The former opposition has dealt massive blows to ISIS’ strength in south Syria as part of an anti-ISIS campaign spanning several weeks that has eliminated senior members of the radical group. Although they were unaware of his presence at the time, a mid-October raid by former opposition forces against an ISIS cell in Jasim killed Abu al-Hasan al-Qurayshi—the head of ISIS—who had been hiding in a stretch of western Daraa ostensibly controlled by the regime. Al-Qurayshi’s death in a former raid that was completely unsupported by the regime and Russia underscores the regime’s poorly managed counter-terrorism strategy, which has allowed south Syria to become an emerging hub for radical activity. Indeed, it is the unsupported former opposition that has launched the most successful wave of anti-ISIS operations in Daraa province, engaging with ISIS-linked cells in Daraa city and its surrounding countryside. While security conditions remain exceedingly poor, south Syria faces its worst fuel shortage in recent memory following the regime’s slashing of fuel allotments to communities in the south. Transportation, shipping and even military operations are now exceedingly difficult due to the worsening shortages, which have brought movement in the province to a virtual halt.
Attached Map: Recent Developments in South Syria – 2nd December 2022
(For a high-resolution version of this map, please use the form at the bottom of the page)
- ISIS leader confirmed dead: Official ISIS social media channels announced the death of the radical group’s leader, Abu al-Hasan al-Qurayshi, following a raid weeks before by former opposition forces in Jasim (30.11). The announcement was followed by a statement by US CENTCOM officials confirming that al-Qurayshi was killed during clashes between former opposition groups and ISIS cells in mid-October. Al-Qurayshi’s presence in an area purportedly under regime control underscores the failed counter-terrorism strategy imposed in south Syria by both the regime and Russia, who have allowed a significant, destabilizing ISIS presence to grow in south Syria. Moreover, the fact that it was the former opposition—not the regime—who ultimately neutralized al-Qurayshi reveals the regime’s indifference and failure to secure local stability by countering the presence of extremist groups.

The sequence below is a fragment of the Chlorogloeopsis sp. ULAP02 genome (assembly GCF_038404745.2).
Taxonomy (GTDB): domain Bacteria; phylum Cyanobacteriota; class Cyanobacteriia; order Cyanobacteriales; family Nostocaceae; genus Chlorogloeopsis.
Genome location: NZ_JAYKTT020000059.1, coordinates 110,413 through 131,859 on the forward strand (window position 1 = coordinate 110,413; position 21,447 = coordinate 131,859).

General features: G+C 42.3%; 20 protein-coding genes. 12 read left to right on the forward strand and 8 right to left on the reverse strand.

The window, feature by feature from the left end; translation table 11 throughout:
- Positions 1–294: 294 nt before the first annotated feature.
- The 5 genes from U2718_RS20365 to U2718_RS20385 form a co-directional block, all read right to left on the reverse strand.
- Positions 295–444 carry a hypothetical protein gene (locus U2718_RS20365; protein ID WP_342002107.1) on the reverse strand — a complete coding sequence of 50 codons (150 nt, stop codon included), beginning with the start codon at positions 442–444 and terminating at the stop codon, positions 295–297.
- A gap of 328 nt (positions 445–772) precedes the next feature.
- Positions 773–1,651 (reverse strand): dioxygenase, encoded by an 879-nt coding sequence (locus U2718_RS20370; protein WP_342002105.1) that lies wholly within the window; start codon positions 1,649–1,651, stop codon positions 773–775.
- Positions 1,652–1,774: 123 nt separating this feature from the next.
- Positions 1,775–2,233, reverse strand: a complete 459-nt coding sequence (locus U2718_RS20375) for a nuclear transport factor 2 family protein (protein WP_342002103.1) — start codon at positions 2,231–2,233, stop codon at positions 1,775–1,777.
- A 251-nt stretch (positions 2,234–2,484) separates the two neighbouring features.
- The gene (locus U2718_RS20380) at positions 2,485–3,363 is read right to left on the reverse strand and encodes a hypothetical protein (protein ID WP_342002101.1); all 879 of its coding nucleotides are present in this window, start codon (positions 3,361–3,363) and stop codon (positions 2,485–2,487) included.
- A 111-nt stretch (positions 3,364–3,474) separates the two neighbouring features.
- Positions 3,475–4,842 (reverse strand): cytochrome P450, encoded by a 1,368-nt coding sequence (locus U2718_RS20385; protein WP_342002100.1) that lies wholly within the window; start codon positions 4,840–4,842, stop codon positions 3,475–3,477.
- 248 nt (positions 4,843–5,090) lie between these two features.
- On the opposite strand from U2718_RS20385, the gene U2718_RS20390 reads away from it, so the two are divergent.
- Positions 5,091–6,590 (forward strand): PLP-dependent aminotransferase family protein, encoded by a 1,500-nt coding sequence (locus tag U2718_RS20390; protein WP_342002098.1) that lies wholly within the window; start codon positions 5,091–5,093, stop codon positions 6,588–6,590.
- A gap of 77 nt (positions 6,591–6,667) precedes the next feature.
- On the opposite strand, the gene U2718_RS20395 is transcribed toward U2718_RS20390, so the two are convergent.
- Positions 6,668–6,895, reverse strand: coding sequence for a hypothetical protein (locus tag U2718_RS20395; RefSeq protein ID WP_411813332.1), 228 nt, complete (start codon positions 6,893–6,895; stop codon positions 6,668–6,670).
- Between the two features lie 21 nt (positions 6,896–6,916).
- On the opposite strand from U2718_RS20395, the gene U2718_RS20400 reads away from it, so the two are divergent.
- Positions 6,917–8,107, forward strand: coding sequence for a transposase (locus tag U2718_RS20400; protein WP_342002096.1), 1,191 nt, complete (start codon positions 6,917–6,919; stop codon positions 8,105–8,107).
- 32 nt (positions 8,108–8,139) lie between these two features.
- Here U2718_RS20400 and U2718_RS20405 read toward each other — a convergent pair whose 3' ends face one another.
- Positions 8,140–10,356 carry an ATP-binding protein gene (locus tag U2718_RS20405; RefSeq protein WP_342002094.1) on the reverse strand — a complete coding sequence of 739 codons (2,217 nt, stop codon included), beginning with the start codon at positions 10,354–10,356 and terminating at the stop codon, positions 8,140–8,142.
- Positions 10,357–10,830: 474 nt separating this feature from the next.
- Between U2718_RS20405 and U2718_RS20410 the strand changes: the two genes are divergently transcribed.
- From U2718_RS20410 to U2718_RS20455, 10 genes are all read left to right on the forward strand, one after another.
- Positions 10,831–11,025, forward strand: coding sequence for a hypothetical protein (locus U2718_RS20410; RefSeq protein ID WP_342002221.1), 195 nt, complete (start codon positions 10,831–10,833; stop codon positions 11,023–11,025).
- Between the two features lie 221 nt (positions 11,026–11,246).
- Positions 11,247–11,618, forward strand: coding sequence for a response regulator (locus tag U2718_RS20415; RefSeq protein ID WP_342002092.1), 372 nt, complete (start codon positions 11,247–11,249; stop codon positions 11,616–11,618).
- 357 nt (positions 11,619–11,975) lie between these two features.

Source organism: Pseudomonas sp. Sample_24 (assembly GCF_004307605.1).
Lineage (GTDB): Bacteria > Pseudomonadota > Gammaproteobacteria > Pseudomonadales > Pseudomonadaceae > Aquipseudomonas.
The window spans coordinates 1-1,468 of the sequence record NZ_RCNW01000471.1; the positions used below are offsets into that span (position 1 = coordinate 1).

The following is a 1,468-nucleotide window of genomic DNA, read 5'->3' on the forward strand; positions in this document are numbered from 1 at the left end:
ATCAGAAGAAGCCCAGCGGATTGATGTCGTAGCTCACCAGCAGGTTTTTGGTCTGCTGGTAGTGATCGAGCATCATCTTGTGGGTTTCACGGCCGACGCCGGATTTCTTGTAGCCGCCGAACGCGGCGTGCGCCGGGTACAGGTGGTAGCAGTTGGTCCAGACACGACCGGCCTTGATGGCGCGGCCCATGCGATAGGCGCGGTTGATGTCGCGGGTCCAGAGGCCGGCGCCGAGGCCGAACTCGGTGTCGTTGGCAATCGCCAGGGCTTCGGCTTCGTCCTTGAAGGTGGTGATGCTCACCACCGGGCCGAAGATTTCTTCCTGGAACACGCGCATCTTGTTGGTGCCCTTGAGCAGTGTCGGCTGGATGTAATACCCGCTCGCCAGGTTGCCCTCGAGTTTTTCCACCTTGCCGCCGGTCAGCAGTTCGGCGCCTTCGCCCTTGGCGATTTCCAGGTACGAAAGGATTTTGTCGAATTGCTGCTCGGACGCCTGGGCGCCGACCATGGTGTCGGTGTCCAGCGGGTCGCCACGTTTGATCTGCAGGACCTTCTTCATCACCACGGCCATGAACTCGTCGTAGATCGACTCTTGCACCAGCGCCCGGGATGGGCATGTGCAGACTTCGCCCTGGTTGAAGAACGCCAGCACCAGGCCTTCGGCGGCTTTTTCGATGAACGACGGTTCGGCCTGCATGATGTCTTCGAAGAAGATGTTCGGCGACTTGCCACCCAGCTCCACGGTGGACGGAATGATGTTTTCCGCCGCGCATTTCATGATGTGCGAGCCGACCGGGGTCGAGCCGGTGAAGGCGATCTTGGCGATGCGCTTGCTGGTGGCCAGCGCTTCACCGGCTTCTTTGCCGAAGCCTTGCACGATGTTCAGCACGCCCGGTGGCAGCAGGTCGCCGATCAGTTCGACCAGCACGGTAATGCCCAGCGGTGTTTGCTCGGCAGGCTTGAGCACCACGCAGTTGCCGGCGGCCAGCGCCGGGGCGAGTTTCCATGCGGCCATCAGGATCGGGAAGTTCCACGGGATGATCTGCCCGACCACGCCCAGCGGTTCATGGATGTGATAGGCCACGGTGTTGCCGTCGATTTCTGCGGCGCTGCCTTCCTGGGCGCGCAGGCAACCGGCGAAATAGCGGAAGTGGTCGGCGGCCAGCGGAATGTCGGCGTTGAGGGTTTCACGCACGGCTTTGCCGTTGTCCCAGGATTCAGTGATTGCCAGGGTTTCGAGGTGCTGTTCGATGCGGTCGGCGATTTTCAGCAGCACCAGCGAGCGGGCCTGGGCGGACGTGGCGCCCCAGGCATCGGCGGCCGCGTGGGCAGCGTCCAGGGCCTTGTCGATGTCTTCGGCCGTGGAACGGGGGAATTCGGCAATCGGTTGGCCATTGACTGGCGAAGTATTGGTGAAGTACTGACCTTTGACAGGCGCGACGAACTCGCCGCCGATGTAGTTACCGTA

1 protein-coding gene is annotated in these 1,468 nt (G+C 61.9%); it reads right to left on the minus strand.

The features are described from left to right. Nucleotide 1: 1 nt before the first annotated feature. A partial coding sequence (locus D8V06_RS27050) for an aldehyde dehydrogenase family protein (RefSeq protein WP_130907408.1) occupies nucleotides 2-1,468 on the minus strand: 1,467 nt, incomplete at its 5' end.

- Deadly street fighting: The first week of November saw deadly street clashes that claimed the lives of seven ISIS members and six former opposition fighters, in addition to several civilians and one journalist (30.11-7.11). The clashes mark the heaviest bout of fighting in Daraa al-Balad since the regime’s summer 2021 escalation against the collection of neighborhoods in southern Daraa. An estimated 1,500 civilians have fled clashes in the area.
- Former opposition fights ISIS: South Syria’s former opposition is continuing a weeks-long campaign against ISIS cells in Daraa province, motivated by worsening security conditions and a spate of ISIS-backed bombings and assassinations against community leaders. Prominent former opposition blocs in eastern and western Daraa have both participated in this campaign, which has continued throughout the month of November and resulted in the apprehending of numerous ISIS members in Daraa.
- Bedouin IDPs: Dozens of Bedouin families from rural eastern Suwayda arrived in eastern Daraa as IDPs, with an estimated 70 families departing their home communities as a result of the serious absence of basic services in the area (16.11). The presence of Bedouin IDPs in eastern Daraa has long been a serious concern for local residents, with tensions between Bedouin armed groups and the former opposition sometimes erupting into armed confrontations.
- Critical fuel shortage: Life in Daraa province is currently paralyzed by a serious lack of fuel, causing reductions in everything from food shipments and service provisions to military movements. The regime reduced fuel rations to civilians by 80% and to the public sector by 50%, while diesel for heating has been entirely cut off to Daraa province—raising serious concerns as residents prepare for the winter.
- Life at standstill: The lack of fuel has meant a cascading collapse of activity in the province, with public and private sector businesses largely forced to close. Fuel reductions have also meant less electricity, with communities in Daraa receiving an average of no more than two hours of electricity per day. The effects on residents are likely to be extreme: more expensive transportation and production will drive up the cost of goods at a time when fewer Syrians are able to work—thus making life yet more difficult for the region’s most vulnerable.
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